57 From diffusive noise to escape noise | 188 |

58 Stochastic resonance | 191 |

59 Stochastic firing and rate models | 194 |

592 Stochastic rate model | 196 |

593 Population rate model | 197 |

510 Summary | 198 |

Population models | 201 |

642 Gain function and fixed points of the activity | 233 |

643 Lowconnectivity networks | 235 |

65 Interacting populations and continuum models | 240 |

652 Spatial continuum limit | 242 |

66 Limitations | 245 |

67 Summary | 246 |

7 Signal transmission and neuronal coding | 249 |

71 Linearized population equation | 250 |

777 Noisefree population dynamics | 252 |

712 Escape noise | 256 |

713 Noisy reset | 260 |

72 Transients | 261 |

721 Transients in a noisefree network | 262 |

722 Transients with noise | 264 |

73 Transfer function | 268 |

732 Signaltonoise ratio | 273 |

741 The effect of an input spike | 274 |

742 Reverse correlation the significance of an output spike | 278 |

75 Summary | 282 |

Oscillations and synchrony | 285 |

81 Instability of the asynchronous state | 286 |

82 Synchronized oscillations and locking | 292 |

822 Locking in SRMₒ neurons with noisy reset | 298 |

823 Cluster states | 300 |

83 Oscillations in reverberating loops | 302 |

831 From oscillations with spiking neurons to binary neurons | 305 |

832 Mean field dynamics | 306 |

833 Microscopic dynamics | 309 |

84 Summary | 313 |

Spatially structured networks | 315 |

91 Stationary patterns of neuronal activity | 316 |

911 Homogeneous solutions | 318 |

912 Stability of homogeneous states | 319 |

inhomogeneous states | 324 |

92 Dynamic patterns of neuronal activity | 329 |

921 Oscillations | 330 |

922 Traveling waves | 332 |

93 Patterns of spike activity | 334 |

931 Traveling fronts and waves | 337 |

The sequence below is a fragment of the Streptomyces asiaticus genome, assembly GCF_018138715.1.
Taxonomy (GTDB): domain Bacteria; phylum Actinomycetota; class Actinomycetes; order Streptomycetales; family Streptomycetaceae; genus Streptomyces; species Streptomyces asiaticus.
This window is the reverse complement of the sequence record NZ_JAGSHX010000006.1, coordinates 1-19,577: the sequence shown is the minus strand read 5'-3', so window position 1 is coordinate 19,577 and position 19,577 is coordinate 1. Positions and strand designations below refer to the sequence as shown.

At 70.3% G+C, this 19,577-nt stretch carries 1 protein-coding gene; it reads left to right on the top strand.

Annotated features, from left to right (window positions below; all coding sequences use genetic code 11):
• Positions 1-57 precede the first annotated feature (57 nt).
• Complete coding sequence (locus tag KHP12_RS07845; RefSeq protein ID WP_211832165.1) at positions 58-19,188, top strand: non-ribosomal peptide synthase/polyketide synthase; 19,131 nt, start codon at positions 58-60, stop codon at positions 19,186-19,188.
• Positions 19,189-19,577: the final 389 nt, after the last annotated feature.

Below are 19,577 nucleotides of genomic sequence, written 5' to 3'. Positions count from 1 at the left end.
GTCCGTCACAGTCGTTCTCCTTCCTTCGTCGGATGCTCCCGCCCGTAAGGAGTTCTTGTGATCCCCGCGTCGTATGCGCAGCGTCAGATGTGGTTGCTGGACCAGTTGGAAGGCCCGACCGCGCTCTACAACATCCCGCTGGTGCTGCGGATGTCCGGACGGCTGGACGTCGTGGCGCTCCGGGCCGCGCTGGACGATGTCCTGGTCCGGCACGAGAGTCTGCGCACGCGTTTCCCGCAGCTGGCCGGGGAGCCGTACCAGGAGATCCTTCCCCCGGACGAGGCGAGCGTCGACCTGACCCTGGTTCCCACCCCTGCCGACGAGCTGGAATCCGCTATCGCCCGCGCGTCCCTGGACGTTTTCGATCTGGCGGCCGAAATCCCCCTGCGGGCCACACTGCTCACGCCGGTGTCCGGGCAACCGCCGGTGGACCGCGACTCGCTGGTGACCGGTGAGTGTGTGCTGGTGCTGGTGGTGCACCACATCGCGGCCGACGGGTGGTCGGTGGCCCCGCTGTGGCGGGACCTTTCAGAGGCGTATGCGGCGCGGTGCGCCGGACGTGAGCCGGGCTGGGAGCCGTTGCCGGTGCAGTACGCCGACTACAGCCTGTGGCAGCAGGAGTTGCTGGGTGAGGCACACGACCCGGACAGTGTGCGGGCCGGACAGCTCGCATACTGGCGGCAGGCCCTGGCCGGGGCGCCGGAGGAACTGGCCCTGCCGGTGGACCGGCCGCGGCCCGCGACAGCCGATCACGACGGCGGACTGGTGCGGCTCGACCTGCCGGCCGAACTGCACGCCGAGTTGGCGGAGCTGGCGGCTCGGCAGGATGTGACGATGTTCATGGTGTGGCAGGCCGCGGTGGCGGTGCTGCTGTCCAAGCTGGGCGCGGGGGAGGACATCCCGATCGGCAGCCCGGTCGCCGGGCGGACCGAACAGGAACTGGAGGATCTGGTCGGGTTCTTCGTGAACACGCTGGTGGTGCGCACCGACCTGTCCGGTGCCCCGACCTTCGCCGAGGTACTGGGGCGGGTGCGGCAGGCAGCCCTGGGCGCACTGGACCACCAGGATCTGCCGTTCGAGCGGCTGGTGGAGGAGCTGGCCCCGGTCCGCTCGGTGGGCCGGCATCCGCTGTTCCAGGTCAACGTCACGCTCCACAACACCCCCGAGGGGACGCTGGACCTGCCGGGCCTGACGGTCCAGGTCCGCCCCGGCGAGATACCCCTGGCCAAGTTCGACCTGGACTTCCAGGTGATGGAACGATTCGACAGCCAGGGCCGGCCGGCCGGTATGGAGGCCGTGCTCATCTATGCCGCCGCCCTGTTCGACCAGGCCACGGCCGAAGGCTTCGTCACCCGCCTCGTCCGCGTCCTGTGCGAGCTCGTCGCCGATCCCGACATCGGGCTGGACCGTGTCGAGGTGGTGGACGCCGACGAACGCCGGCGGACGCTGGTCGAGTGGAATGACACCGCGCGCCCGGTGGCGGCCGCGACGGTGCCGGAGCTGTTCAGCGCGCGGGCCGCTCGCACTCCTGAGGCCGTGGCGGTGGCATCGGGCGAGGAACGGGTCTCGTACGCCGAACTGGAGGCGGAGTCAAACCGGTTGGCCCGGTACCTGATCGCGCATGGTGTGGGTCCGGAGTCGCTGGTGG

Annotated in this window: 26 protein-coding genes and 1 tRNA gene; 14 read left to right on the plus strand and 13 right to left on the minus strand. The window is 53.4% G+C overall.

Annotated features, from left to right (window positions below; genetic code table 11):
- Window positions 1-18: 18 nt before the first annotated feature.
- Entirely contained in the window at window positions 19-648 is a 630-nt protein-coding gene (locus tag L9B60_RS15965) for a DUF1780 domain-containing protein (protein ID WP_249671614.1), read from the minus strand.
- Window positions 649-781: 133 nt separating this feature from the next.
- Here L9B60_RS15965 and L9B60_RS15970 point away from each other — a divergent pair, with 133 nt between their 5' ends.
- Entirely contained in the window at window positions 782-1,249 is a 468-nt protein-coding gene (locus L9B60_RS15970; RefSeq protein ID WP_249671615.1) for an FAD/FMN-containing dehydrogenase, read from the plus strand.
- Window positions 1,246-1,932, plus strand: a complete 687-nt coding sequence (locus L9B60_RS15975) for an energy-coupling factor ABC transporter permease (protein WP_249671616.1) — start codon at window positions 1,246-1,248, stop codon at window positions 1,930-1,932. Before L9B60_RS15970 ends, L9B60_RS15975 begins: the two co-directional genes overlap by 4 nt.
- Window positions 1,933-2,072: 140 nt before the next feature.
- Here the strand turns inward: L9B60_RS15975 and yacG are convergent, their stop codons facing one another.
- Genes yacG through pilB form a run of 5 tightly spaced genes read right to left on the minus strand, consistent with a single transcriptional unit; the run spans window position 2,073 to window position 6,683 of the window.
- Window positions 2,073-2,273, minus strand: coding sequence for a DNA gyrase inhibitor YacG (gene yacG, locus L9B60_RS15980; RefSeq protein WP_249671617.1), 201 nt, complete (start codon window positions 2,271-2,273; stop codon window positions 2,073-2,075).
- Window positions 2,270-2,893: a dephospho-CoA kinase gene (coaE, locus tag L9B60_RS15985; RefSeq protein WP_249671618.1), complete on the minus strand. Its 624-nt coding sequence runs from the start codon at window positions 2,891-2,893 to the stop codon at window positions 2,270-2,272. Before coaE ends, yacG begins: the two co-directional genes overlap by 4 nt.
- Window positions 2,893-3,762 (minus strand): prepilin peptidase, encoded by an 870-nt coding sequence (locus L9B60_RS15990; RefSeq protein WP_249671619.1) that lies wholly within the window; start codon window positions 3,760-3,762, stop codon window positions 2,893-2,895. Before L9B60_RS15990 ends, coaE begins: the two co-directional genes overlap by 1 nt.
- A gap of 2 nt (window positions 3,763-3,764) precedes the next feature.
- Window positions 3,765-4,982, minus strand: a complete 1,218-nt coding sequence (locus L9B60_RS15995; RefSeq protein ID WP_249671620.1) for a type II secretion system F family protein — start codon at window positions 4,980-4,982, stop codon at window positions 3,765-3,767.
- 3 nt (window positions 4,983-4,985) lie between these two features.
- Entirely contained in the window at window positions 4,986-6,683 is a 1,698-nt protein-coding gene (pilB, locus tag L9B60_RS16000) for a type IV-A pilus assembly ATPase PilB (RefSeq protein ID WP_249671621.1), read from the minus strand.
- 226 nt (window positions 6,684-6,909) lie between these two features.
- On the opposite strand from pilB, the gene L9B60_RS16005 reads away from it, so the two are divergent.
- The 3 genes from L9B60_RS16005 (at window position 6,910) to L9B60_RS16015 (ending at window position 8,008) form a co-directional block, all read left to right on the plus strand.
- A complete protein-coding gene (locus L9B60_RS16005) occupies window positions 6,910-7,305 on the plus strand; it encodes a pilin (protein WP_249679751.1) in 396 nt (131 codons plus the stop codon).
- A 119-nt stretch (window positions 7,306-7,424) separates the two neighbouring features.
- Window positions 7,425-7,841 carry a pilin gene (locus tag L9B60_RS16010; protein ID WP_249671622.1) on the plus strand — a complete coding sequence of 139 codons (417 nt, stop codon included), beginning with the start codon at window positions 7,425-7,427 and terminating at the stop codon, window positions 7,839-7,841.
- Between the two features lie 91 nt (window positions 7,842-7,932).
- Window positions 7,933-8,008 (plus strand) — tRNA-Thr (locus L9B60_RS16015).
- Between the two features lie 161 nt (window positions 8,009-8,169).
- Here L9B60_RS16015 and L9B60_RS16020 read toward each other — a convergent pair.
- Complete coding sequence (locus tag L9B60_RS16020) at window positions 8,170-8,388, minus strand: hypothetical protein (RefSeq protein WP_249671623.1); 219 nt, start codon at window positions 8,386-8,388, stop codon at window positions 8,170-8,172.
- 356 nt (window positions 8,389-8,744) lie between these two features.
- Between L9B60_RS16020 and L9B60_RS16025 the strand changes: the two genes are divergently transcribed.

932 Stability | 338 |

94 Robust transmission of temporal information | 341 |

95 Summary | 348 |

Models of synaptic plasticity | 349 |

Hebbian models | 351 |

1011 Longterm potentiation | 352 |

1012 Temporal aspects | 354 |

102 Ratebased Hebbian learning | 356 |

103 Spiketimedependent plasticity | 362 |

1032 Consolidation of synaptic efficacies | 365 |

1033 General framework | 367 |

104 Detailed models of synaptic plasticity | 370 |

1041 A simple mechanistic model | 371 |

1042 A kinetic model based on NMDA receptors | 374 |

1043 A calciumbased model | 377 |

105 Summary | 383 |

Learning equations | 387 |

1112 Evolution of synaptic weights | 389 |

1113 Weight normalization | 394 |

1114 Receptive field development | 398 |

112 Learning in spiking models | 403 |

1121 Learning equation | 404 |

1122 Spikespike correlations | 406 |

1123 Relation of spikebased to ratebased learning | 409 |

1124 Staticpattern scenario | 411 |

1125 Distribution of synaptic weights | 415 |

113 Summary | 418 |

Plasticity and coding | 421 |

122 Learning to be precise | 425 |

1222 Firing time distribution | 427 |

1223 Stationary synoptic weights | 428 |

1224 The role of the firing threshold | 430 |

123 Sequence learning | 432 |

124 Subtraction of expectations | 437 |

1242 Sensory image cancellation | 439 |

125 Transmission of temporal codes | 441 |

1251 Auditory pathway and sound source localization | 442 |

1252 Phase locking and coincidence detection | 444 |

7253 Tuning of delay lines | 447 |

126 Summary | 452 |

455 | |

477 | |

### Common terms and phrases

Aabs absolute refractoriness action potential amplitude asynchronous firing calcium cell coding correlation current pulse dashed line dendritic density differential equation diffusive noise dynamics escape noise escape rate example excitatory firing threshold fixed point gain function Gerstner Hebbian learning Hodgkin-Huxley model inhibitory input current input potential input spike integral integrate-and-fire model integrate-and-fire neurons interspike interval interval distribution ion channels kernel learning rule learning window linear mean firing rate membrane potential neuron fires neuron models oscillation output spike parameters pattern phase Poisson process population activity population equation postsynaptic firing postsynaptic neuron postsynaptic potential postsynaptic spike presynaptic neurons presynaptic spike arrival receptive fields renewal theory reset resting potential reversal potential right-hand side Section side of Eq solid line solution Spike Response Model spike train spiking neuron models SRM0 SRMo neurons stable stationary stimulus synaptic efficacy synaptic plasticity synaptic weights temporal trajectory triggered variable voltage weight change